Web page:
Farmers properly joined the Prince and Nieves claims under Rule 18. Rule 18 is a broad joinder rule, permitting parties to “join as many claims as it has against an opposing party.” Fed.R.Civ.P. 18. However, not all claims properly joined under Rule 18 should proceed to a single trial. The official commentary of Rule 18 states, “it is emphasized that amended Rule 18(a) deals only with pleading, ” and “a claim properly joined as a matter of pleading need not be proceeded with together with the other claims if fairness or convenience justifies separate treatment.” Fed.R.Civ.P. 18: Notes of Advisory Committee of Rule - 1966 Amendment. This district recognizes that severance is “especially appropriate” if trying claims together would “confuse the jury due to legal and factual differences.” Delce v. AMTRAK, 180 F.R.D. 316, 319 (E.D. Tex. 1998); see Charles Alan Wright, et al., Fed. Prac. & P. § 1583 (April 2017) (“Rule 18(a) only deals with joinder as an initial matter; the district court may decide that for convenience, or to avoid prejudice, properly joined claims should be treated separately for trial purposes.”). Thus, the Court finds fairness, efficiency, jury confusion, and possibility of prejudice the primary considerations in the severance analysis.

         Farmer argues, and the Court recognizes, that courts often utilize Rule 21 to sever claims improperly joined under Rule 20 of the Federal Rules. However, the Court may utilize Rule 20 cases in determining whether to sever properly joined Rule 18 claims. Our district has maintained that Rule 21 “should be read in conjunction with Rules 18, 19 and 20, ” because Rule 21 contains no standards governing its operation, but is invoked when violation of another rule occurs. Americans for Fair Patent Use, LLC v. Sprint Nextel Corp., No. 2:10-CV-237-TJW, 2011 WL 98279, at *2 (E.D. Tex. Jan. 12, 2011). And the Fifth Circuit has held that “district courts have considerable discretion to deny joinder when it would not facilitate judicial economy and when different witnesses and documentary proof would be required for plaintiff's claims.” Acevedo v. Allsup's Convenience Stores, Inc., 600 F.3d 516, 522 (5th Cir. 2010). Therefore, the Court finds it appropriate to utilize Rule 20 cases in determining whether to sever properly joined claims to the extent they weigh on fairness, judicial economy, and prejudice.

         LP's motion for severance asserts multiple reasons as to why trying the Prince and Nieves claims together would cause unfairness, inconvenience, and prejudice to LP. First, LP asserts that vastly different witnesses and documentary proof will be necessary to adjudicate each claim. As stated above, this Court has broad discretion to sever claims when “different witnesses and documentary proof would be required” to prove each claim, and severance is appropriate if trying the claims together would “confuse the jury due to legal and factual differences.” Acevedo, 600 F.3d at 522; Delce, 180 F.R.D. at 319. District courts in the Fifth Circuit have considered such factors when deciding to grant motions to sever. For example, in Guilbeau, the Western District of Louisiana considered a motion to sever medical patients' claims against medical product manufacturers. See Guilbeau v. Wyeth, Inc., No. 09-1652, 2010 WL 2216710, at *2 (W.D. La. May 28, 2010). The court concluded that because each plaintiff's “witnesses would necessarily include the individual plaintiff and all of his or her physicians, healthcare facility representatives and fact witnesses, undue prejudice and unnecessary jury confusion would likewise occur.” Id.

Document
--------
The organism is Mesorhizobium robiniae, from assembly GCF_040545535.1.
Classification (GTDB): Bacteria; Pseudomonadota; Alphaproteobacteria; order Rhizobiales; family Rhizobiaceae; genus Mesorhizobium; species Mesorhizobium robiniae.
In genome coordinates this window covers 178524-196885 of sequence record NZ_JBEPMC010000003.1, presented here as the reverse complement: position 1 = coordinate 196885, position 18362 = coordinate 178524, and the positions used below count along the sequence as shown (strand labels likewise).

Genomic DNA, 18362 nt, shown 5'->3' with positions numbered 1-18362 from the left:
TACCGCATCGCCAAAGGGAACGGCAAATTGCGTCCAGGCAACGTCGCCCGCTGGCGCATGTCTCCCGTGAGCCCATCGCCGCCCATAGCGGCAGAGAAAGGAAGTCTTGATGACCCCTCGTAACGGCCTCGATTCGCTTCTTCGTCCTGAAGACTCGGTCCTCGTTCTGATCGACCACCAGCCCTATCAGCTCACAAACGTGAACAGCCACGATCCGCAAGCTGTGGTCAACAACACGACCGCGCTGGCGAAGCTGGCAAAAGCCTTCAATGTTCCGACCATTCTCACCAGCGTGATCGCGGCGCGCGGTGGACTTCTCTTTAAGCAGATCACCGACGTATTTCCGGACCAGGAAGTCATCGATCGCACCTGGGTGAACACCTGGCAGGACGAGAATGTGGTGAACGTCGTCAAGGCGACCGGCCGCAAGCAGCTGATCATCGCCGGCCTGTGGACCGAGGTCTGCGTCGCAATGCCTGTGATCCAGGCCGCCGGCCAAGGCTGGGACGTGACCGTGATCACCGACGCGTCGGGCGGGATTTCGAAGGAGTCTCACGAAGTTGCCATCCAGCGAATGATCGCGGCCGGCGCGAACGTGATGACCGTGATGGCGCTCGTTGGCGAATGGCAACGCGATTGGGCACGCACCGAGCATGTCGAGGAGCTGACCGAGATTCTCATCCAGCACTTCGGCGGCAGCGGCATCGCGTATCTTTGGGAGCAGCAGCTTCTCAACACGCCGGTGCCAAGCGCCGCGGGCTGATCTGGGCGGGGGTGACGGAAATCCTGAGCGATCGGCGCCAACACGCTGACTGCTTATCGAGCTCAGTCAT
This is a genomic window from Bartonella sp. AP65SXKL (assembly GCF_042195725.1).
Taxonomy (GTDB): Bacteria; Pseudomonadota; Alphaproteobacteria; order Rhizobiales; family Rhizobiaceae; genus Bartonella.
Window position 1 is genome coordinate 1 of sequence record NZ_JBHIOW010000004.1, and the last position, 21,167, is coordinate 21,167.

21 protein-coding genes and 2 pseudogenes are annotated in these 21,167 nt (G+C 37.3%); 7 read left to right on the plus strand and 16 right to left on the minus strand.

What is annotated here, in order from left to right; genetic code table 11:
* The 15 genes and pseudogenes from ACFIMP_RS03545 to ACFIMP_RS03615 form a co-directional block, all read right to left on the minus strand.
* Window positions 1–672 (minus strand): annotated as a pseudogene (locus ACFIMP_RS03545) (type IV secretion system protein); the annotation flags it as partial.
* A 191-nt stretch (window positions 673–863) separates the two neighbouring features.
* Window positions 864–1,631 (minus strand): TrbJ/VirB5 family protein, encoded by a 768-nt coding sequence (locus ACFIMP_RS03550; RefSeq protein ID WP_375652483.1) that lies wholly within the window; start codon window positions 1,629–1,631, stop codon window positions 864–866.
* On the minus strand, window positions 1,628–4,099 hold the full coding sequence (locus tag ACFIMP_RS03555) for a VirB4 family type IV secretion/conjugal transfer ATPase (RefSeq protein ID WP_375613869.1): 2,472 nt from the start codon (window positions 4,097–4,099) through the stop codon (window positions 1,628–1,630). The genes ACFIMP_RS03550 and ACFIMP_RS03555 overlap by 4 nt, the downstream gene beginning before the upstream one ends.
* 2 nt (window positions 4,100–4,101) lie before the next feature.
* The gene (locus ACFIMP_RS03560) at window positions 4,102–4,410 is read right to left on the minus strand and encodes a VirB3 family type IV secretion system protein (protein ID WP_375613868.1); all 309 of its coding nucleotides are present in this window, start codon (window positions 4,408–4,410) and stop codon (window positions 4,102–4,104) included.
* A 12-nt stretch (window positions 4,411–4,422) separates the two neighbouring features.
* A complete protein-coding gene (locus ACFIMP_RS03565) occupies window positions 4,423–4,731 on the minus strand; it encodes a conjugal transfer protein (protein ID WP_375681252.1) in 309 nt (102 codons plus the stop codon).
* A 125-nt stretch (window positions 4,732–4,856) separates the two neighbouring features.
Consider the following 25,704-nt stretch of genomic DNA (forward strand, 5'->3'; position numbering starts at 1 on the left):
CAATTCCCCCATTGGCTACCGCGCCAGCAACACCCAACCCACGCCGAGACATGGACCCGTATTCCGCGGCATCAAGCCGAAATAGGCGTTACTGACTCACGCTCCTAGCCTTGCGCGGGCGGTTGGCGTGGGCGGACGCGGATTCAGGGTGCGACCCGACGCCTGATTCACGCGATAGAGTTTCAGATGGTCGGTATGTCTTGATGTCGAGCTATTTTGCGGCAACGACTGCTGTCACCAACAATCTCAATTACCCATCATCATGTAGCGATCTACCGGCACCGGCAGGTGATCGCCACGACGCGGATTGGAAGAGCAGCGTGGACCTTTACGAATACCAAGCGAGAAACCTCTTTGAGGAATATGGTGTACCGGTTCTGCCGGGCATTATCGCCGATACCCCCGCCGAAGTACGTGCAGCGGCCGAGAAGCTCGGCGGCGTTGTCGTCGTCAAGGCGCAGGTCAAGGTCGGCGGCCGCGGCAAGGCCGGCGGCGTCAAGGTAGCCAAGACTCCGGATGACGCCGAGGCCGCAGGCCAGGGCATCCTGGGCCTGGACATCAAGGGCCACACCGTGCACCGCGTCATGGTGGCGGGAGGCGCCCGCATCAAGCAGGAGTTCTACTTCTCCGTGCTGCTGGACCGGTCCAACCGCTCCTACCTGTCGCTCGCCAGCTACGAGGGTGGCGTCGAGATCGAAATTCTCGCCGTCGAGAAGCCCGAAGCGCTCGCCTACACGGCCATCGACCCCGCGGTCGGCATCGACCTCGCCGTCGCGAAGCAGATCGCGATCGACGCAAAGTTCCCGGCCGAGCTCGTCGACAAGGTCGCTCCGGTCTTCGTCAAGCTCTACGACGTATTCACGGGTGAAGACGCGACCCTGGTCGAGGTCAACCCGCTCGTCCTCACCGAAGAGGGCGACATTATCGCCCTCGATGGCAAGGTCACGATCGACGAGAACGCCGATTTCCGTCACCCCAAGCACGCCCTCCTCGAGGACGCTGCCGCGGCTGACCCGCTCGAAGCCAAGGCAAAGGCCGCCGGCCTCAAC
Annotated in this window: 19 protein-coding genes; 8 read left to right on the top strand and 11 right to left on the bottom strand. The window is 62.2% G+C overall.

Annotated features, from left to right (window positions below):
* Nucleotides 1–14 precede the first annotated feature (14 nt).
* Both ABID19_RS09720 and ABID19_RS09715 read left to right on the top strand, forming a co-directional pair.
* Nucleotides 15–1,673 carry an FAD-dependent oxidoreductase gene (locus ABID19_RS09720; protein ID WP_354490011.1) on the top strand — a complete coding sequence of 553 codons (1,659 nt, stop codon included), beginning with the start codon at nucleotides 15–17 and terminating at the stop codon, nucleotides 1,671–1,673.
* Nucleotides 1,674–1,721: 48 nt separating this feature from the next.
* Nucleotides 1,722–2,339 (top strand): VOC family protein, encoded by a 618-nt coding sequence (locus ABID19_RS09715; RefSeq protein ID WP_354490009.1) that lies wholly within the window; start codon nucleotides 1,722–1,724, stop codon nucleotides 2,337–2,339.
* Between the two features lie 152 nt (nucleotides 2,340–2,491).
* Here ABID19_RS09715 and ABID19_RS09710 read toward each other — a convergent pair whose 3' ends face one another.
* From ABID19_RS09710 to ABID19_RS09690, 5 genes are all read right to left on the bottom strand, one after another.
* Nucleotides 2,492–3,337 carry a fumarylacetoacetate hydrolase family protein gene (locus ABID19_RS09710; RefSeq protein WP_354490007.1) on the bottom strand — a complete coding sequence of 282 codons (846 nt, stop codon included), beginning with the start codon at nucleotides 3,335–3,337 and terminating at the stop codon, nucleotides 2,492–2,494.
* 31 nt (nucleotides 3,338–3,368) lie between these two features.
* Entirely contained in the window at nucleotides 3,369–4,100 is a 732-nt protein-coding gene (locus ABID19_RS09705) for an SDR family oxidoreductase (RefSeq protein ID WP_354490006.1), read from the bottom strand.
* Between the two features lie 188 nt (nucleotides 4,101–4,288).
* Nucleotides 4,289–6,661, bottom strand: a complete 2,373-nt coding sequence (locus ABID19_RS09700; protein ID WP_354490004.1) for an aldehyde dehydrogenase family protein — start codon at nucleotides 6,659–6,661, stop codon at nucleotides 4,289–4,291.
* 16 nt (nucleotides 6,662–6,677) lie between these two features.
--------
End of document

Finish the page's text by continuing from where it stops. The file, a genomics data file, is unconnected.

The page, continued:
Here, each claim will likewise involve the individual homeowner, vendors that conducted repairs to each home, investigators who examined each individual home, and other witnesses with knowledge unique to only one of the claims. For example, seven distinct companies have information unique to the Nieves claim, and ten distinct companies have information unique to the Prince claim (Dkt. #15 at p. 8). While Farmers contends that all of the witnesses in these companies are damages witnesses, the damages Prince and Nieves suffered will require entirely different calculations resulting from claim-specific testimony. If tried together, the jury would have to consider extensive testimony regarding the conditions unique to each house before the fire, the resulting structural damage unique to each house, property damage unique to each claim, as well as living expenses unique to both Prince and Nieves, which is likely to cause confusion. Guilbeau, 2010 WL 2216710, at *2. Additional witnesses likely to testify in this case include: the Round Rock and Frisco Fire Departments, the cause and origin investigators who examined each house, the claims adjusters for both Prince and Nieves, as well as Prince and Nieves themselves. These witnesses will only be able to testify regarding the specific fire in which they were involved. This will result in even more technical, claim-specific testimony that the jury will have to distinguish between each claim throughout. Farmers asserts that the cause and origin expert's testimony will include “common indicators” at both fire scenes unique to radiant barrier fires generally. However, Farmers must still use its witnesses and experts to prove that TechShield was the cause in fact of each individual fire to prevail on their strict products liability and negligence claims. See Gill v. Ethicon Inc., No. ...